• Most precocious display of wealth
  • Best sunglasses
  • Couple most likely to have sex in the bathroom 'whilst no-one is looking'
  • Most relaxed attitude
We never win anything. We are also almost never the first people to apply for a property. Sick of this we have now resorted to unethical behaviour to get what we want. We have applied for flats not yet on the market and without seeing them (difficult this, requires a bit of bottle). We are also going out of our way to make sure we don't have to go to open house sessions, often making the estate agent arrange separate viewings for us. This last tactic requires you to have fooled the agent into thinking you have a lot more money to spare than is necessarily the case. Estate agents spend all day lying and estimating wealth and value - they can spot a bullshitter from accross the street - it is hard work.

Unethical though our behaviour has been it may yet bear fruit. Our main obstacle is that we currently have a great little place with a fantastic view and we want the same again. We are trying to replace the view in the picture below.

We might have managed it today with this one (click on pic for details of apartment).

Doesn't your heart just bleed for me?

Bad search update: the latest American to have got here by a strange route was looking for perverted christmas cards. Someone in Ridgeland Missisipi is going to be sending a bit more than season's greetings.



'Daylight Savings' has always struck me as an odd term (an unnecessarily American phrase short on common sense). You can mess about with the clocks as much as you like, it won't make any difference to the amount of daylight there is; the universe has beaten you to it and the Earth is already spinning and in motion around the Sun. In Australia where the country is essentially accross 3 timezones this is the term of choice to describe the annual change in time keeping. Of course there is a uniquely Australian approach to it.

The UK is a lot further from the equator than any part of Australia and so is affected far more by the tilt of the Earth on its' axis - daylight hours in summer are from about 4am to just before 10pm, in the winter the sun just about rises at about 6am and sets at about 4pm. There has always been a split between the country and the city as to which end of the day the daylight should be given. The bumpkins want it in the morning so they aren't buggering about in the dark with cows and whatnot and everyone else wants it in the evening so that the six months of winter aren't a seemingly interminable twighlight. For some reasons the bumpkins get their way and everyone else has to deal with it getting dark at about half past three in the afternoon. Hmm... reduced light just as the schools are throwing children out on to the streets, that should thin out their numbers a little. One of the many advantages of not living in the UK any more is that I don't have to deal with this irritation.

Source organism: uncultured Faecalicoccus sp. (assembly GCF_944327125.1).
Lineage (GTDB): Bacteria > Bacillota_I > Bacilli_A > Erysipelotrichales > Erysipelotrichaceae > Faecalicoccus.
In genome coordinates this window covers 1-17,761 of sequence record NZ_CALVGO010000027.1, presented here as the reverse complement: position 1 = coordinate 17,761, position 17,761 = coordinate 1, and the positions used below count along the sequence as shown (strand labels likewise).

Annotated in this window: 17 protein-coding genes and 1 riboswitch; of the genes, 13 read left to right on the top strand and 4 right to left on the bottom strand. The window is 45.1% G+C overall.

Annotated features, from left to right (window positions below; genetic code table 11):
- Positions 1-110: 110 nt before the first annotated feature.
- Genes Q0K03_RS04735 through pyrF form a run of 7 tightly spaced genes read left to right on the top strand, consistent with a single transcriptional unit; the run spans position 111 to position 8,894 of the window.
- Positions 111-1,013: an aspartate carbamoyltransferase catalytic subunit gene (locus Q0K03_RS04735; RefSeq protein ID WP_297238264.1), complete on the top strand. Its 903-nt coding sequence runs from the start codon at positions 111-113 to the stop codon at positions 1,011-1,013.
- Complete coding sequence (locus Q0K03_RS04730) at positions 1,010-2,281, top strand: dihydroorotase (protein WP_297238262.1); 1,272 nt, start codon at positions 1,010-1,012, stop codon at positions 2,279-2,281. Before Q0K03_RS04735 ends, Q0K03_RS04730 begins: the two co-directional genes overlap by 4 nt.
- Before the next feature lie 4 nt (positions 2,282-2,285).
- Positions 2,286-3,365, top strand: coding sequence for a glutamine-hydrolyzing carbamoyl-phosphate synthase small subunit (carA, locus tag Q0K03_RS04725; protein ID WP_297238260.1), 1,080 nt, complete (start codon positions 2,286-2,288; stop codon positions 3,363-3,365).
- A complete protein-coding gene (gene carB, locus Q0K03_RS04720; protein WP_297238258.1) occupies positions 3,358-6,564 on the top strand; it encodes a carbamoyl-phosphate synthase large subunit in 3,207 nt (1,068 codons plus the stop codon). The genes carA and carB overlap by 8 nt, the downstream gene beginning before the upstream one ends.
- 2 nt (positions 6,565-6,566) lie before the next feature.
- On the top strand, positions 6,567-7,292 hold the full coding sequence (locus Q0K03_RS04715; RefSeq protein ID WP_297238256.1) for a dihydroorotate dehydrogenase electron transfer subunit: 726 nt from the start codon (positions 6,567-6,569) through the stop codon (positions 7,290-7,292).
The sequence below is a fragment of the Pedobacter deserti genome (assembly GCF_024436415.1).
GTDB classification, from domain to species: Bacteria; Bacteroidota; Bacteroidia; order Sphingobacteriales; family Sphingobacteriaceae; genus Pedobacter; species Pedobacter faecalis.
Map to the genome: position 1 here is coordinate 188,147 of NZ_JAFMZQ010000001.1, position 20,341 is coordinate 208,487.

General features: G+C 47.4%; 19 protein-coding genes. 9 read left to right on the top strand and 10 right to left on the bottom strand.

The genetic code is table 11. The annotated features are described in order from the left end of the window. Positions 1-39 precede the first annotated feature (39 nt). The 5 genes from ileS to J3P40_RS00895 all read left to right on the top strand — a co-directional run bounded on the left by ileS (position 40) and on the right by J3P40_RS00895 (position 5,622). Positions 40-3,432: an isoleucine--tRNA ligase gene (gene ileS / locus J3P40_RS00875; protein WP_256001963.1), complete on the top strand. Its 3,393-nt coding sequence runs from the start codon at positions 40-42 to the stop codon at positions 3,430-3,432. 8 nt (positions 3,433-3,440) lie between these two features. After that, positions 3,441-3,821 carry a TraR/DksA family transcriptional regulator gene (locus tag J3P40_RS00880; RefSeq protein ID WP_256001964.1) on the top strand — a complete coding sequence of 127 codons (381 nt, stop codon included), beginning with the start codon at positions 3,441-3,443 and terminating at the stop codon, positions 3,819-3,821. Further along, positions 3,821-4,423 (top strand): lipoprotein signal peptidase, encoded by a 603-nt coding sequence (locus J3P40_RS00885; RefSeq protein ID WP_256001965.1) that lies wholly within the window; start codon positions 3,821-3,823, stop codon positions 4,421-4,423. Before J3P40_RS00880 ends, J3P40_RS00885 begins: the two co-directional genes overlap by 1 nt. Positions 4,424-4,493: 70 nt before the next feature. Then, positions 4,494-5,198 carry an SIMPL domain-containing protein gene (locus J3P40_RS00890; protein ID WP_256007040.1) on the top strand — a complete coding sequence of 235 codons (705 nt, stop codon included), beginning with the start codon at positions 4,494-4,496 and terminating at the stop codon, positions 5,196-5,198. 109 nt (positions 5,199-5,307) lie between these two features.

Whilst the daylight hours are fairly regular here in Sydney there is a small difference in the amount of daylight at the ends of the day. In the depths of 'Winter' (it might rain and you should probably have a jumper, slightly too cold for shorts) the sun rises at about 6am and starts to set at a little after 5pm. In summer the sun rises at about 4.30am and sets at about 7pm. The difference is not hugely significant but it does mean you have a lot more dayligtht lesiure time after work when the clocks go forward. In Australia the city versus country split is somewhat larger with the vast majority of the population living in urban areas and unbelievably low population densities in the West and inland (0.3 people and thirty thousand kangaroos per 100sqkm). New South Wales has something like a third of the population of Australia and its most densely populated metropolitain areas. This means that the bumpkins get no say in the matter whatsoever. The clocks go forward an hour and the cows can bloody well get used to it.
Being an ex-colony, Australia has some remaining governmental peculiarities which are still practical because of it's geographic size. A bit like America Australia has state governments and a federal government. Both have parliaments and a Prime Minister but appears that Federal Government decisions have to be ratified by the State governments before implementation. It sounds clumsy and I won't pretend I know how this works but it doesn't seem to get in the way too much. It does however mean that individual states often have differing laws and a fair bit of independance. In the case of Queesnsland, where a larger percentage of the population is rural, they have applied this to Daylight Savings.